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Parks and Recreation

The Cedar Rapids Parks and Recreation Department is committed to participating in environmental initiatives that help to make the city more sustainable. A few recent initiatives include:

Sign near amphitheater showing prairie establishment in progressPrairies in Parks
Before Iowa was settled, prairie covered most of the state and central United States. Over 95 percent of tall grass prairies that developed more than 10,000 years ago have slowly disappeared. Prairies provide watershed, water quality, wildlife habitat, pollinator habitat and long term savings through reduced mowing.

The Cedar Rapids Parks and Recreation Department has been on the forefront of creating pollinator habitat within an urban park setting. The first prairies were installed more than 10 years ago along the city trail system. 

Tiger swallow on a flowerPollinator Zones
Pollinators play a critical role in maintaining diverse ecosystems and in the production of our food. Seventy-five percent of plants in the world require pollination by an animal. Pollinators contribute to the production of more than 30 percent of our food and increase the value of the nation’s crops by $15 billion dollars.

The decline of pollinators, including bees and butterflies, has been significant. Some estimates put today’s population of monarchs at less than 5 percent of the population 15 years ago. The loss of pollinators is related to the use of herbicides and elimination of necessary habitat in the ecosystem.

Bio tent to grow pollinatorsClark McLeod and Cam Watts created the Monarch Research Project to address their concerns about the long term implications of the dwindling population of monarchs and other pollinators. The group developed a system of rearing monarchs using tented, protected environments. In a natural setting, monarch eggs only produce a few mature butterflies. However, using bio tents, McLeod and Watts saw that 90 percent of the eggs produced butterflies.

The Parks and Recreation Department has incorporated pollinator zones into the Cedar Rapids park system. Bio tents were used to produce butterflies at Noelridge Park last year. The tent, located near the Noelridge Gardens, grew dozens of butterflies during the 2016 season.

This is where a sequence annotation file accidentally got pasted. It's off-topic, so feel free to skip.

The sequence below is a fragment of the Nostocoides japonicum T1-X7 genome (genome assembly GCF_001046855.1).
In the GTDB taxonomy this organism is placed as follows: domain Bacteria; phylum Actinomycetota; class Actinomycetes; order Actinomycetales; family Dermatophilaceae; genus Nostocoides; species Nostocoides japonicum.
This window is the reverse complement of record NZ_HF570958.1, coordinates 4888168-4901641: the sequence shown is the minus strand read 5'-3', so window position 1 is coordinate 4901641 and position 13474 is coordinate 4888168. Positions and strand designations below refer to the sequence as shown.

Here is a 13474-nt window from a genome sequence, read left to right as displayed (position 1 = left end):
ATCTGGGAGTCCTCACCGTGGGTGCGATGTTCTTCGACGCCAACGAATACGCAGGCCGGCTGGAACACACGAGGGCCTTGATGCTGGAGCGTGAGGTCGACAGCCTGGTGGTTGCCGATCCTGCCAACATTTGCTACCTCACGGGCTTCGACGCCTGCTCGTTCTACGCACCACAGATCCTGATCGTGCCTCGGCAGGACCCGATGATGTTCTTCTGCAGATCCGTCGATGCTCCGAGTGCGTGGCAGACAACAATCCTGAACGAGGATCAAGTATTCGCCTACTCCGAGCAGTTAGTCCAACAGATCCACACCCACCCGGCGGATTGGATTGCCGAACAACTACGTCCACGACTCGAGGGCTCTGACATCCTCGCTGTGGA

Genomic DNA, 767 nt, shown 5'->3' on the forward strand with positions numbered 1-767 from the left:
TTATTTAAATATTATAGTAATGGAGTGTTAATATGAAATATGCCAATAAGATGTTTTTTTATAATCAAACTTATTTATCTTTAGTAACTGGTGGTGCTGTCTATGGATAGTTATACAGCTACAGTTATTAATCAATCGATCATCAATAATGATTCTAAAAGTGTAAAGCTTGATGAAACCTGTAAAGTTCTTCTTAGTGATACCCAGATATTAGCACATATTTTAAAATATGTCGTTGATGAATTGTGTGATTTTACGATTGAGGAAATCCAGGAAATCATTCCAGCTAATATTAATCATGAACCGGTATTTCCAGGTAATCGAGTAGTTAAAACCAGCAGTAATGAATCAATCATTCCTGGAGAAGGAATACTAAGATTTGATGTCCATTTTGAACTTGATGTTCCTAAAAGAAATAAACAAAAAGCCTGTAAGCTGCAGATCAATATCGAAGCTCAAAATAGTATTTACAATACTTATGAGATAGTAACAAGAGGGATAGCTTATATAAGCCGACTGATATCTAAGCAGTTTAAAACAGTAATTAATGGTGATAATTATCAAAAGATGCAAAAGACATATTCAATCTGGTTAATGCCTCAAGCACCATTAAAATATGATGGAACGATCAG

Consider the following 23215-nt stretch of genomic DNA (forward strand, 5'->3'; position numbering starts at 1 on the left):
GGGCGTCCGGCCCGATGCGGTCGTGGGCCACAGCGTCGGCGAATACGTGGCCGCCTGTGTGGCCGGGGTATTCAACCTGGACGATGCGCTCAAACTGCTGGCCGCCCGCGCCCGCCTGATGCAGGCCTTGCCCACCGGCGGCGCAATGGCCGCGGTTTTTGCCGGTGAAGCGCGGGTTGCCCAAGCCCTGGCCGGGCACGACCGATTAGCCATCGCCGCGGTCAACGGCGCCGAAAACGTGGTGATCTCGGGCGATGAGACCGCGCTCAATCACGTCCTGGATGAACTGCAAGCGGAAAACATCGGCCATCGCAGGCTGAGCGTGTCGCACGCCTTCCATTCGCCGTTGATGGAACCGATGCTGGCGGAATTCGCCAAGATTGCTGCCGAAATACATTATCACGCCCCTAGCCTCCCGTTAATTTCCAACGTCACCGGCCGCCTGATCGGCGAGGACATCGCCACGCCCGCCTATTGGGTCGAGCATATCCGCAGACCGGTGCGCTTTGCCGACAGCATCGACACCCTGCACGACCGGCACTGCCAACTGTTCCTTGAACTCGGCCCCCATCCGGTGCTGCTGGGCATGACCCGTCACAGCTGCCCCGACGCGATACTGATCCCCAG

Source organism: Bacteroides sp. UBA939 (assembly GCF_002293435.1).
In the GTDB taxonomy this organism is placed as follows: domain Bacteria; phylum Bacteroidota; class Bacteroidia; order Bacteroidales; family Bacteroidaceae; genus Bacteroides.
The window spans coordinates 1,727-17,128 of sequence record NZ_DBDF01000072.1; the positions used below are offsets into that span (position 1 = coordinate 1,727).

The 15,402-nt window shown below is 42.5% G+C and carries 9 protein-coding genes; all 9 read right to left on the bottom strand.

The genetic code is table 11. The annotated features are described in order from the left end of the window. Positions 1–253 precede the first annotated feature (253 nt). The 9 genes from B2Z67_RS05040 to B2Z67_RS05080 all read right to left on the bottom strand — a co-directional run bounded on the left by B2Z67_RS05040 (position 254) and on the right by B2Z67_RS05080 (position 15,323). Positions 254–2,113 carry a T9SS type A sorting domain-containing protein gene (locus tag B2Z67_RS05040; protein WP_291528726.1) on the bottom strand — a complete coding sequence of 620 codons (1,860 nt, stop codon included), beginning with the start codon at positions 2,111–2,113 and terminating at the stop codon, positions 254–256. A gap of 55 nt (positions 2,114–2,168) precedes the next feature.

The Department works with neighborhoods to identify areas that could benefit from conversion to a pollinator zone. The areas will include benches and picnic tables with a widened mowed area so people can enjoy the wildflowers and pollinators. Neighborhoods may add bluebird houses and other objects to enhance the area for nature. These zones will be actively maintained and viewed as long-term green infrastructure. 

1000 Acre Pollinator Initiative
The Monarch Research Project identified the potential of using urban public land to increase pollinator habitat. They approached the City with a request for a commitment to convert unused public land into prairie and initiated a partnership that has become the 1,000 Acre Pollinator Initiative.

Burn to prepare for prairie plantingCurrently, the city maintains approximately 125 acres of prairie within the public park system and right-of-ways. The Parks and Recreation Department worked with City land managers to identify acreage suitable for habitat conversion not only within parks, but also sewer and water detention basins, right-of-ways, property managed by the Utilities Department and Eastern Iowa Airport, and portions of City golf courses. Over 400 acres have been identified within the City of Cedar Rapids for conversion. The City of Cedar Rapids has partnered with Linn County Conservation and the City of Marion to convert additional acreage to meet the 1000 acre goal. 

Truck planting prairie seedIn 2017, the City will begin preparing 170 acres for prairie conversion. Prairies will be planted along the Sac & Fox Trail and at Squaw Creek, Beverly, Noelridge, Wilderness Estates, and Seminole Valley parks. 

Monarch Research Project volunteers plan to urge private land owners to participate with a goal of converting 10 percent of mowed turf to pollinator habitat each year. The Research Project has also committed to help raise funds for the conversion of park turf to prairie. The estimated costs for 1000 acres is between $1 and $1.5 million dollars.

Thanks to our donors:
Iowa Department of Natural Resources-REAP Grant
Monarch Research Project

Find more information at:
Monarch Research Project
Tallgrass Prairie Center
Project Pollinator Guide-Building Gardens for Pollinators
Midwest Monarch Nectar Plants

Create Habitat for Monarchs
Establishing Pollinator Meadows

1000 Acre Pollinator Initiative Media
The Gazette
Popular Science
Fox News
Huffington Post

We will need volunteers to assist with management of the prairies in the future. Check back for details about how you can be involved.

 

 




 

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